Music Reviews
Albert Cummings

Albert Cummings

Strong

Ivy Music Company

Albert Cummings grew up playing bluegrass banjo in Massachusetts. Then he saw Stevie Ray Vaughn and became a blues disciple. Cummings actually cut his first solo album with Double Trouble (Vaughn’s rhythm section) backing him. He cut several well-received albums for Blind Pig records, and Strong is his second outing with Ivy Music Company.

Cummings recorded Strong in Nashville with drummer and producer Tom Hambridge. Hambridge is well versed in traditional blues, having worked with Johnny Winter, Buddy Guy, and many others. Together, they recorded a dozen tracks of fiery, roadhouse-ready blues. The record has the feel of a live performance that reminds me a bit of Fandango era ZZ Top. All that’s missing are the crowd shouting and the sweat.

Eleven of the twelve songs on Strong are Cummings compositions. The loan cover is a rowdy version of John Lennon’s “Why Don’t We Do It In The Road.” The album kicks off with the ass-shaking boogie of “Emmy Lou.” The song warns you about the salacious heartbreaker down at the local diner. The siren masquerading as a waitress is likely to put a spell on you if you don’t watch out. “Live Strong” could be sung by one of Emmy’s conquests/victims. Albert sings about being a man done wrong by a woman who only puts him down and shows him off around town. Albert asserts that he’s going to live strong, and someday she’ll have to eat her words.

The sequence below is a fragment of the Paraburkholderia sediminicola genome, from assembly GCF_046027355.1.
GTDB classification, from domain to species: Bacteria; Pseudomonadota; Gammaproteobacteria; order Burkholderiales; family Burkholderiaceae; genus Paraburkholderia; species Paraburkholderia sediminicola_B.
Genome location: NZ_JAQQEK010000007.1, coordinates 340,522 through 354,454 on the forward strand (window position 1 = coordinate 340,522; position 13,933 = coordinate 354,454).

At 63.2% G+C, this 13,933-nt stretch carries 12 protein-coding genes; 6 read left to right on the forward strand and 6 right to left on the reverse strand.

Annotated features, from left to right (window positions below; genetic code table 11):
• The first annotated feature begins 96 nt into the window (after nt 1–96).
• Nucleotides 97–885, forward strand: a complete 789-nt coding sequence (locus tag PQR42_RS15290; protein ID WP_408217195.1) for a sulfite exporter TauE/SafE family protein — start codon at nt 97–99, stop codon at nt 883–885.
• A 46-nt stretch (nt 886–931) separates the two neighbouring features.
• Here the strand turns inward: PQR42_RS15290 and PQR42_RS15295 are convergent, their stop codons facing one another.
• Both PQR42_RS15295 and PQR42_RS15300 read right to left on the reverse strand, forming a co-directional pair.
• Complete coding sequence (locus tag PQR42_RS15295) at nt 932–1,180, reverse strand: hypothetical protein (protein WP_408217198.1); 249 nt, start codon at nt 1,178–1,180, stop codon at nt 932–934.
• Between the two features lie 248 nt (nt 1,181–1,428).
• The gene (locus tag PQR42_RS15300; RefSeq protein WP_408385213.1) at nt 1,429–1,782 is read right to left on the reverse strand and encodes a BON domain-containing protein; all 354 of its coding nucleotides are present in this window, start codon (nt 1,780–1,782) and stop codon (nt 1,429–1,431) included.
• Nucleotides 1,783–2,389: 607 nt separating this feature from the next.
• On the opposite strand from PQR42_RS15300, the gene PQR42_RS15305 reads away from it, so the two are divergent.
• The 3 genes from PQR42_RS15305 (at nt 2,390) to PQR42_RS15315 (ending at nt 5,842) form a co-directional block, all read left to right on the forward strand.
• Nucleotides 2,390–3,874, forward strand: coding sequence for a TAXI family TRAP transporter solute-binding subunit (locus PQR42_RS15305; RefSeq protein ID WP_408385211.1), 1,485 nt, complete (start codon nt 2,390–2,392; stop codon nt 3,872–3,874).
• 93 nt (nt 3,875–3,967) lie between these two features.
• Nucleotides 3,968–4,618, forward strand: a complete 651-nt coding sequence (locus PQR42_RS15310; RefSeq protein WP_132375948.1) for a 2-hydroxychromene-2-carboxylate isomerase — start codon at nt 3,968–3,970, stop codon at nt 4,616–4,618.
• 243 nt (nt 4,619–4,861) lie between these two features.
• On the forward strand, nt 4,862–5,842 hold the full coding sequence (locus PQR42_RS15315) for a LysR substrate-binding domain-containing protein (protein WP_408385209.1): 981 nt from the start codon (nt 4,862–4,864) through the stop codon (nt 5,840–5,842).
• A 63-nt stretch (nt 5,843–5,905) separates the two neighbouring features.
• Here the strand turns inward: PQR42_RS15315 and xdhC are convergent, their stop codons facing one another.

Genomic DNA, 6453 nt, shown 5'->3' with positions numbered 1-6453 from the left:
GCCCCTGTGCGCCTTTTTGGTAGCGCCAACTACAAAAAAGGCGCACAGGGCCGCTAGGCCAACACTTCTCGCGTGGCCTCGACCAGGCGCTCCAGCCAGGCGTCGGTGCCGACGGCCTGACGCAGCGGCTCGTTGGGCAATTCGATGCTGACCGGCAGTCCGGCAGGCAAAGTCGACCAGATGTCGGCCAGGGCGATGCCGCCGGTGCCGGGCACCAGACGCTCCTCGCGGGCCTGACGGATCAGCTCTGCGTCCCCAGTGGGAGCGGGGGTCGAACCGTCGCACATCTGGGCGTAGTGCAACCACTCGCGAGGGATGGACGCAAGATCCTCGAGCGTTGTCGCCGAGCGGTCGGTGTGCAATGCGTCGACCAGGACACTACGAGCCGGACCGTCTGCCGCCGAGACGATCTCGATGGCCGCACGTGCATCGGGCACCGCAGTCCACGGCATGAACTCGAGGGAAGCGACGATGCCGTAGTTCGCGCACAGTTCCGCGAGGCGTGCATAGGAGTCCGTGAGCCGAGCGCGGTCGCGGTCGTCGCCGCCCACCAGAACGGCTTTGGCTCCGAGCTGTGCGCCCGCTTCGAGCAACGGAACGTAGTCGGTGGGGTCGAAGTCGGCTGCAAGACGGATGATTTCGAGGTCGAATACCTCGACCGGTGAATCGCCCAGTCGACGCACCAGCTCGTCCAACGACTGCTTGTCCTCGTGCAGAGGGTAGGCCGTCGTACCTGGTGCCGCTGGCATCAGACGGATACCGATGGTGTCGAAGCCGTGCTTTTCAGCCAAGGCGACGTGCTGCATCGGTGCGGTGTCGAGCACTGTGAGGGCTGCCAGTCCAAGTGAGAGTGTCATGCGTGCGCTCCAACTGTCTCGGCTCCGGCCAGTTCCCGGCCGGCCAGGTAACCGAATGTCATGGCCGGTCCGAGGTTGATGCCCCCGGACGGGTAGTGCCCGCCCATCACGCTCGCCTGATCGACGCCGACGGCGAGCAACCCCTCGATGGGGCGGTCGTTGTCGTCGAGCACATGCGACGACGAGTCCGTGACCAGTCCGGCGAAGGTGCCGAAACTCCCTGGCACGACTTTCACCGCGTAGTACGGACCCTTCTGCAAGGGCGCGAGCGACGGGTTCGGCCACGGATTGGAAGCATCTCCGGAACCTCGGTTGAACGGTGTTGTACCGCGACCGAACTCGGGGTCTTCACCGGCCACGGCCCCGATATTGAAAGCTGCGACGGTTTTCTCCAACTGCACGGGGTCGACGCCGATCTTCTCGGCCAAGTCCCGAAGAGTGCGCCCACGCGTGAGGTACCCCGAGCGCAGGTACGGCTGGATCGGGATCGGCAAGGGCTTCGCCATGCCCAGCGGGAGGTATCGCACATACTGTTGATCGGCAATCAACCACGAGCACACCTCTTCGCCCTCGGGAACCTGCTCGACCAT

Albert lays back with some slow-burning jams that let him show off his BB King-esque emotional singing and guitar playing. I like the interplay between the guitar and piano on “Goin’ Down Slow.” Cummings closes the record with an emotional, acoustic country song, “My Sister’s Guitar.” Playing that guitar brings back memories of when she played for him. Now that she’s gone, he remembers her every time he plays that guitar.

Strong is a solid outing from a journeyman blues man. The album sounds like a live jam, so I expect that he’ll burn down the house if you get a chance to see him live.

Albert Cummings


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